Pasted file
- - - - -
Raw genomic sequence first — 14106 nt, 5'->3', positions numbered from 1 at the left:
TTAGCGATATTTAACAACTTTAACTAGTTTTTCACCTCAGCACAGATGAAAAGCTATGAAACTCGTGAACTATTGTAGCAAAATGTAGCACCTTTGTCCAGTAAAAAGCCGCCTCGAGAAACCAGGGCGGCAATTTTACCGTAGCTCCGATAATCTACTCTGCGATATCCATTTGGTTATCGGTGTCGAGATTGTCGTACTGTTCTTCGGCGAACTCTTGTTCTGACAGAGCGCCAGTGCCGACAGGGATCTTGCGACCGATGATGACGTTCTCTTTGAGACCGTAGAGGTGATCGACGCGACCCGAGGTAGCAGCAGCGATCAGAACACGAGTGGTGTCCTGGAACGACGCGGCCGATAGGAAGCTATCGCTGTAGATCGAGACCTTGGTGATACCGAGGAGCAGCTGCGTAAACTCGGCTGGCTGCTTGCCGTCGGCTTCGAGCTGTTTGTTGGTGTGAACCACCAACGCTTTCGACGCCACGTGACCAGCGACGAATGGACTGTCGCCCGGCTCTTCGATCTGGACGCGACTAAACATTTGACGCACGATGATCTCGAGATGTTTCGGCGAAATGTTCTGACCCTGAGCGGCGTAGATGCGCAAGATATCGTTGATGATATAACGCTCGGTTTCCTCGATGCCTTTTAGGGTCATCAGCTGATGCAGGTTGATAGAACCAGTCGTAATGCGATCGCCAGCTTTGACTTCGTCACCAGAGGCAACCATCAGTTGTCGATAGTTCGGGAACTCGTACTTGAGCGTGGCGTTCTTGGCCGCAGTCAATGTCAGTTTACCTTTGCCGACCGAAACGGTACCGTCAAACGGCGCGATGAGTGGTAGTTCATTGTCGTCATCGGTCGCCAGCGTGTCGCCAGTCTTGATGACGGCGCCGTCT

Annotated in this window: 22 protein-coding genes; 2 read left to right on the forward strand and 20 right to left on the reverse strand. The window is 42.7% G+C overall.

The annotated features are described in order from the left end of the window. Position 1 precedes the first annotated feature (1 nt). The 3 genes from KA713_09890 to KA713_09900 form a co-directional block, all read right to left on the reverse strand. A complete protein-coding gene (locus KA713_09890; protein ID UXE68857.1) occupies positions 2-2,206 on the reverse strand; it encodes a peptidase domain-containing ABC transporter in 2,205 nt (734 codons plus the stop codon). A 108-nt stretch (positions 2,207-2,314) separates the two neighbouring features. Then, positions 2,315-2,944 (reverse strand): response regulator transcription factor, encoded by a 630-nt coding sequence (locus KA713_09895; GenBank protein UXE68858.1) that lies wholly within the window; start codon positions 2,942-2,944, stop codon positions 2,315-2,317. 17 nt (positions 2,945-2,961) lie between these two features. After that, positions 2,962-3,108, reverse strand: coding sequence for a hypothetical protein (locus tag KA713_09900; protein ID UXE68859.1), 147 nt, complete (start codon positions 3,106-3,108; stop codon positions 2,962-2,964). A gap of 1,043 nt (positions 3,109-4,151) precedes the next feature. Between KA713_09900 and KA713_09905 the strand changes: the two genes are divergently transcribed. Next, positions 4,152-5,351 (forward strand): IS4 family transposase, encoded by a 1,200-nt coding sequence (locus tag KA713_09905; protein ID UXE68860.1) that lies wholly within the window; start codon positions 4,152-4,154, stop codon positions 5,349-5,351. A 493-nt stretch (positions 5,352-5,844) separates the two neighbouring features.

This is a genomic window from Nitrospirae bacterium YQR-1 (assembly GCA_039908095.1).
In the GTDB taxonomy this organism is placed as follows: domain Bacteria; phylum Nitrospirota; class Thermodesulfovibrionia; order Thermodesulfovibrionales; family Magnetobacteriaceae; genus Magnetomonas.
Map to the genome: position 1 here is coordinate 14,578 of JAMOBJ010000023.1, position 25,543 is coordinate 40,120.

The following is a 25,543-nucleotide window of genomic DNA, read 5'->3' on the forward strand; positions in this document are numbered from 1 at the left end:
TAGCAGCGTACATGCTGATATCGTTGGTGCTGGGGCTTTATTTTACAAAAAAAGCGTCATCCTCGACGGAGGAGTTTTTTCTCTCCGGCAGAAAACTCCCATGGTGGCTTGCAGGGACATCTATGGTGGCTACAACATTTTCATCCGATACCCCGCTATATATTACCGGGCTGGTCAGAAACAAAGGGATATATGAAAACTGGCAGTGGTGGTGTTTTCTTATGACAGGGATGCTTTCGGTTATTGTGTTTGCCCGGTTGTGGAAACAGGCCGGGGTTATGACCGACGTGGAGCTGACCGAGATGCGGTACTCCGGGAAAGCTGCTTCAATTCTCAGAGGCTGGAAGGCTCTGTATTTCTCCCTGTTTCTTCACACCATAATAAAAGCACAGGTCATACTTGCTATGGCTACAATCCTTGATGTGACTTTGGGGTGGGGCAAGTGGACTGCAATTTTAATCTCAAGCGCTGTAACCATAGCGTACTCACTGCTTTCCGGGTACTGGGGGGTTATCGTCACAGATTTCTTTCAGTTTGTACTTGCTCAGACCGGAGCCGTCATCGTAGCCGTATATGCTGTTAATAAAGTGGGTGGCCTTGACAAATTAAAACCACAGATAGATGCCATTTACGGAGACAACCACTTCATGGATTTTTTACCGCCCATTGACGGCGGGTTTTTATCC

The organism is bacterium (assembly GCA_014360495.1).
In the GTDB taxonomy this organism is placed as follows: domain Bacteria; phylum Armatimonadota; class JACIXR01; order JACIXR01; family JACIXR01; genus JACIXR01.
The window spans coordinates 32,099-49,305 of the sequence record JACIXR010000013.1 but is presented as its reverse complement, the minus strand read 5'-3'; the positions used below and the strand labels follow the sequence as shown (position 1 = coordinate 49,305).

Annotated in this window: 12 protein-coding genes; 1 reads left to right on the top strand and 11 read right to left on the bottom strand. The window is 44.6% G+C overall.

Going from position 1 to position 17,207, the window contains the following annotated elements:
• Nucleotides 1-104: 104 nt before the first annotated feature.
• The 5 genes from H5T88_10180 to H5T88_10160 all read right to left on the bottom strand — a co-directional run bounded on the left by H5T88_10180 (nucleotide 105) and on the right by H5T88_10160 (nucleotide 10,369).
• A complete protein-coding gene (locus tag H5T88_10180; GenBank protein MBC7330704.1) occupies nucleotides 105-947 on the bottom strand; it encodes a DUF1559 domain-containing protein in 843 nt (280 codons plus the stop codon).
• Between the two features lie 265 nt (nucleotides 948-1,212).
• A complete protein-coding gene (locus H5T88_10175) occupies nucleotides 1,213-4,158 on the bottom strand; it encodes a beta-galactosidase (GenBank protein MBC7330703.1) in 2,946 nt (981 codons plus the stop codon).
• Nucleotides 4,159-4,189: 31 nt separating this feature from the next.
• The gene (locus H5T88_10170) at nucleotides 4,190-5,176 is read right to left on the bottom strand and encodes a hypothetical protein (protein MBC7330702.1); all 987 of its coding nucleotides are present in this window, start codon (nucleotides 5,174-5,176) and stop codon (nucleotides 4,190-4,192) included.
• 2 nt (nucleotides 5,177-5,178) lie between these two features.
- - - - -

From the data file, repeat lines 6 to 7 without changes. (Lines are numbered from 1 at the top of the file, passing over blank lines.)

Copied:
In the GTDB taxonomy this organism is placed as follows: domain Bacteria; phylum Nitrospirota; class Thermodesulfovibrionia; order Thermodesulfovibrionales; family Magnetobacteriaceae; genus Magnetomonas.
Map to the genome: position 1 here is coordinate 14,578 of JAMOBJ010000023.1, position 25,543 is coordinate 40,120.